Water heater maintenance is important to keep your unit working at peak efficiency. It also extends the life of the device. A water heater is a major appliance in your home or business, and replacement can be costly. Here are some tips from Champion Plumbing & Drain Cleaning in Canton, GA that will help keep yours working for many years to come.

Flushing the Water Heater

Annually flushing your water heater is one of the easiest things you can do to keep it working great. This practice will also extend the life of the unit.

Over time, minerals suspended in your incoming water supply can settle to the bottom of your water heater and build up an accumulation of sediment. The harder your water, the more quickly this can happen.

Gas water heaters have burners on the bottom and this accumulated layer of deposits acts as an insulation blanket, cutting down the burner’s efficiency, increasing energy costs, and can lead to a premature tank failure. In certain cases this will be covered by the manufacture’s warranty, but you will still need to hire a plumber to do the replacement.

Sediment can also get stirred up by incoming water and be carried to faucet aerators and shower heads. It can clog these fittings, causing low or no water flow.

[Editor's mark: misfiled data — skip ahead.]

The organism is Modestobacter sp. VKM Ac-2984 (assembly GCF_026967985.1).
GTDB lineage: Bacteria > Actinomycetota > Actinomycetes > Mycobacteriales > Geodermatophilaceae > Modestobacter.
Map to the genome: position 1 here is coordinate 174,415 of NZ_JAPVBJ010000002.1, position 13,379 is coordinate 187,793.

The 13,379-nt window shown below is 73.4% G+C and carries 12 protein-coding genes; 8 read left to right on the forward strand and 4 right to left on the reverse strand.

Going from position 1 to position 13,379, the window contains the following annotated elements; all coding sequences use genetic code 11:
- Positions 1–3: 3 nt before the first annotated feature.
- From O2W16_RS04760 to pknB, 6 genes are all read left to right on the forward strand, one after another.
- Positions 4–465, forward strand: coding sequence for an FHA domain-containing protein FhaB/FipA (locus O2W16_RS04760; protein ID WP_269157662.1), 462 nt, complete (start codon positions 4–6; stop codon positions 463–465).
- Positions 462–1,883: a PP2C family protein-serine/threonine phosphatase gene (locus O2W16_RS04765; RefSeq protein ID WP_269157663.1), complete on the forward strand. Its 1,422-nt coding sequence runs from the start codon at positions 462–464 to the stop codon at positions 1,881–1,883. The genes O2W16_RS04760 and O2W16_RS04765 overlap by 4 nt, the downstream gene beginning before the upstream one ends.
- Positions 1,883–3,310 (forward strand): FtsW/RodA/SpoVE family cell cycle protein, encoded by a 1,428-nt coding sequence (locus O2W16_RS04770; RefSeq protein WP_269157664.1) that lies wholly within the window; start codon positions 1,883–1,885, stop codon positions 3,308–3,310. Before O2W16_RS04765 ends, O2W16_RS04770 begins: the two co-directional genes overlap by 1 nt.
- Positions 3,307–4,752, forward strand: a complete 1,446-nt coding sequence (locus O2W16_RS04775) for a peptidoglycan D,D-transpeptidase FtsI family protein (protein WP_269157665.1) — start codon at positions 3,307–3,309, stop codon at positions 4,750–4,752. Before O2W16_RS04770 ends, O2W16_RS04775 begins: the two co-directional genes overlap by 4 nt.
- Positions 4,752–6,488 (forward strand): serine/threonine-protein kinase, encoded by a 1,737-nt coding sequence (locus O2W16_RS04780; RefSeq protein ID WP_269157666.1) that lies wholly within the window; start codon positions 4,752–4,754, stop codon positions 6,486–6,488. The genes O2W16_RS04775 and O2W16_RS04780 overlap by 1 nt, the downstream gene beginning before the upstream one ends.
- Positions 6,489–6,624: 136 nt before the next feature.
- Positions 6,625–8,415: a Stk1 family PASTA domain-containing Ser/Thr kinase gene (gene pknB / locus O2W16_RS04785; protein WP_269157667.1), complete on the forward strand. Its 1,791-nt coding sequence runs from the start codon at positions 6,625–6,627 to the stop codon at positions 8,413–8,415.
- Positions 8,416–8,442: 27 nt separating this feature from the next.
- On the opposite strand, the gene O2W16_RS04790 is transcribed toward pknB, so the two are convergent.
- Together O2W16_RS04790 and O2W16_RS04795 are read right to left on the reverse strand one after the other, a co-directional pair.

Anode Rod Replacement

Sacrificial anodes are long cylinders of aluminum or magnesium attached to a steel wire core. While it is true that all metals rust in water, different metals corrode at varying rates and that is what helps sacrificial anodes protect the steel interiors of water heater tanks.

Aluminum and magnesium are more reactive than steel, which is why anodes made from them will rust away completely before any corrosion occurs in the tank. As long as anode rods are replaced on a regular basis (once six inches of the core wire have been exposed by corrosion a new one is needed) the lifespan of a water heater tank can be extended indefinitely.

How to Know if the Anode Rod Needs Replacing

A strong odor in the water is indicative of a failed anode. Harmless bacteria reacts with the failed anode to cause a rotten egg-like odor.

An anode rod is designed to deplete. It attracts all the heavy metals and toxins in the water. They usually last 6 years. This is why most water heaters have a 6 year warranty. Some water heater manufacturers install an additional or larger anode rod in the water heater, which makes it last longer and allows for a longer warranty.

Anode Rod Replacement Procedure

Before you begin, turn off the water supply to the water heater and allow it to cool.

If you decide to replace the anode rod on your own you will need a 1-1/16-in. socket. It can be tough to loosen the anode rod. Even with a breaker bar it can be extremely difficult to break the anode rod free. It is a good idea to use an air compressor with an impact wrench.